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Future models - Mercedes-Benz - GLB

Mercedes reveals on- and off-road-ready GLB

Two petrol and two diesel engines offered in box-fresh Mercedes-Benz GLB SUV

Mercedes-Benz logo11 Jun 2019

MERCEDES-BENZ has uncovered its production-ready GLB small-size off-roader, complete with a bevy of four-cylinder engine choices, optional 4Matic all-wheel drive and seating for seven that is earmarked to land in Australian showrooms in the third quarter of 2020.
 
While international versions of the GLB will be made available with four powertrain options – two petrol and two diesel choices – it is still unclear which engines will arrive in local showrooms.
 
Sharing the petrol engines with the existing A200 and A250 hatchbacks, the GLB200 and GLB250 4Matic make use of a 120kW/250Nm 1.3-litre and 165kW/350Nm 2.0-litre turbo-petrol engine respectively.
 
The former is paired with a seven-speed dual-clutch automatic transmission that sends drive exclusively to the front axle for a zero-to-100km/h acceleration time of 9.1 seconds, while the latter gains an extra ratio and Mercedes’ 4Matic all-wheel-drive system to cut the landmark sprint to just 6.9s – the quickest of the GLB range.
 
Fuel economy in the GLB200 is pegged between 6.0-6.2 litres per 100km, while the GLB250 sips 7.2-7.4L/100km .
 
Meanwhile, diesel-engined offerings extend to the 110kW/320Nm GLB200d (available in front- and all-wheel-drive guise) and the 140kW/400Nm GLB220d, all produced from 2.0-litre turbocharged engines that are paired to an eight-speed dual-clutch transmission.
 
In 0-100km/h acceleration testing, the GLB200d, GLB200d 4Matic and GLB220d 4Matic stopped the clock at 9.0s, 9.3s and 7.6s respectively, while fuel economy in the entry-level diesel is rated between 4.9-5.0L/100km, and the mid-tier and top-spec oil-burners share the same 5.2-5.5L/100km figure.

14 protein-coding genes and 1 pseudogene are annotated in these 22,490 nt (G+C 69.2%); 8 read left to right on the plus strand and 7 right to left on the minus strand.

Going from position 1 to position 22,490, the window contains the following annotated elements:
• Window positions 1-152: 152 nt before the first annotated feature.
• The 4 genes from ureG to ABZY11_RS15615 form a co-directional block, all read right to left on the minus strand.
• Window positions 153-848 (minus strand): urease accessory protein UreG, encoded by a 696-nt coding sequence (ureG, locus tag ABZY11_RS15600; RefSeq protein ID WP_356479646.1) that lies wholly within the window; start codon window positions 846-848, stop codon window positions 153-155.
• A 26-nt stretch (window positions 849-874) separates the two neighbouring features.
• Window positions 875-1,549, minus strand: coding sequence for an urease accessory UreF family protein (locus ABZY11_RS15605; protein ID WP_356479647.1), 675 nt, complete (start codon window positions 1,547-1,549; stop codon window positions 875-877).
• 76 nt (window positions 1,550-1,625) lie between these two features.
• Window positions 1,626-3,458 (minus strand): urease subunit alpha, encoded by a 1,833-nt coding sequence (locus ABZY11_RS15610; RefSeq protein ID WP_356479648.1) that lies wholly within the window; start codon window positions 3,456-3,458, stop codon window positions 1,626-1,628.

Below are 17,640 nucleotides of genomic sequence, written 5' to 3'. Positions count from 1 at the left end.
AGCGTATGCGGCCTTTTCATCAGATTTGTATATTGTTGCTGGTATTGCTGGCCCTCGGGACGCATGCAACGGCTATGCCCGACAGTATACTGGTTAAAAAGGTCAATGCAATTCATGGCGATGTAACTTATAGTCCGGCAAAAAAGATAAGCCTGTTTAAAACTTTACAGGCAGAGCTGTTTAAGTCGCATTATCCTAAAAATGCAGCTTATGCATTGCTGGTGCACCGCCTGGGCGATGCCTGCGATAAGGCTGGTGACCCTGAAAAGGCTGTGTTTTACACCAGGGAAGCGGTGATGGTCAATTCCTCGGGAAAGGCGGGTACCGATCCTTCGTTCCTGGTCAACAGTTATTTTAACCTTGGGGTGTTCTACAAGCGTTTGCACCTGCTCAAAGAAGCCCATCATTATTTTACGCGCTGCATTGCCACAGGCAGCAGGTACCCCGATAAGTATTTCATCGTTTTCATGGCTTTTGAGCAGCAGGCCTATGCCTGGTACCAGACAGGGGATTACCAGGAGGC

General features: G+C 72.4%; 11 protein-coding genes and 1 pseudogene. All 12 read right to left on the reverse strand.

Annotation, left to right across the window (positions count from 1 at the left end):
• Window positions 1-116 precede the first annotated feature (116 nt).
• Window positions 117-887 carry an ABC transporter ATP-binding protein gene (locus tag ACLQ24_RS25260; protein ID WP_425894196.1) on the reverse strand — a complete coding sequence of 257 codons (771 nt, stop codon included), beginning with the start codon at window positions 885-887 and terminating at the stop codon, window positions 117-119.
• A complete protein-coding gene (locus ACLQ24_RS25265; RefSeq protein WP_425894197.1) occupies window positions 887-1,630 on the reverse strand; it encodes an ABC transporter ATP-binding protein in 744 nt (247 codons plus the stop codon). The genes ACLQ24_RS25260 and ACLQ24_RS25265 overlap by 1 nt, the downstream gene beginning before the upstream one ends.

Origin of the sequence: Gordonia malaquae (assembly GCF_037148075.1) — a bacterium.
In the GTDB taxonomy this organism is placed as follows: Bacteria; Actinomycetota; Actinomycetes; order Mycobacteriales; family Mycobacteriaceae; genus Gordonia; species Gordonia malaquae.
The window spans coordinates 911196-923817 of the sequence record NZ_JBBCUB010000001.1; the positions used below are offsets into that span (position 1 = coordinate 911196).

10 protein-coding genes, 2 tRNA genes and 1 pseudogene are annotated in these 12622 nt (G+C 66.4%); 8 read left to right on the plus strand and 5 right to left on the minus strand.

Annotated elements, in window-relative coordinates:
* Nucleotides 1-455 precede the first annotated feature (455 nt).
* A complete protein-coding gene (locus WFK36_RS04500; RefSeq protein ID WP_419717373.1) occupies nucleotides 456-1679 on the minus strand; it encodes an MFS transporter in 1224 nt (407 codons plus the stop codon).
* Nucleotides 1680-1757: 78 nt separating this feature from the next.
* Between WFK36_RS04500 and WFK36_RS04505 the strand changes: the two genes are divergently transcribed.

4Matic-equipped GLB models feature three-mode Dynamic Select drive settings including Eco/Comfort that splits torque 80:20 front and rear, Sport (70:30 split) and Off-Road (50:50).
 
Foreshadowed by the Concept GLB shown at April’s Shanghai motor show, the road-going SUV drops the concept version’s light bar, all-terrain tyres, chunky bodykit and jacked-up ride height, but retains its overall proportions and styling.
 
Though based on the same small-car MFA2 platform as the current A-Class hatchback, the production GLB measures a sizeable 4634mm long, making it 84mm lengthier than the Mazda CX-5 mid-size SUV.
 
As for the rest of the dimensions, the GLB is 1834mm wide, features a 2829mm wheelbase (100mm longer than the B-Class), and is either 1658mm or 1662mm tall for five- and seven-seat layouts respectively.
 
Mercedes-Benz is touting enough room for occupants measuring 168cm in the third row, which also features cupholders between the pews, storage compartments and USB ports.
 
Safety systems in the rearmost seats extend to a side-window airbag, retractable head restraints and seat belts with belt tensioners.
 
Of course, the extra seats can be stowed for additional boot space, but Mercedes has yet to reveal the volume capacity of its three-row GLB.
 
The five-seater however, will fit 560 litres with all pews in place, expanding to 1755 litres with the standard 40:20:40-split second-row backrest folded, and also features up to 140mm of longitudinal adjustment.
 
The GLB cabin mirrors its MFA2 siblings with the Mercedes-Benz User Experience (MBUX) infotainment system splayed across a widescreen display and all-digital instrumentation, but differs with the addition of a tubular aluminium plate found above the glovebox and surrounding the centre console.
 
Mercedes’ new touchpad controller carries over to the GLB, while the MBUX system can also be operated via the steering wheel-mounted controls, voice activation or with gestures.
 
Additionally, the door grab handles are also positioned horizontally in the GLB, compared with the more vertical style of the A-Class hatchback.
 
Equipment available on the GLB includes adaptive cruise control, active steering assist, adaptive adjustable suspension and Energizing comfort control.
 
One additional option for the GLB includes an Off-Road Engineering Package that bundles LED headlights with “a special off-road light function” that “makes it easier to see obstacles in rough terrain in the dark”, according to the German brand, as well as hill-decent control and an animation of the current driving situation that shows gradient, inclination angle and other technical data.
 
Firm Australian details, including pricing for the GLB are expected closer to its late 2020 launch.

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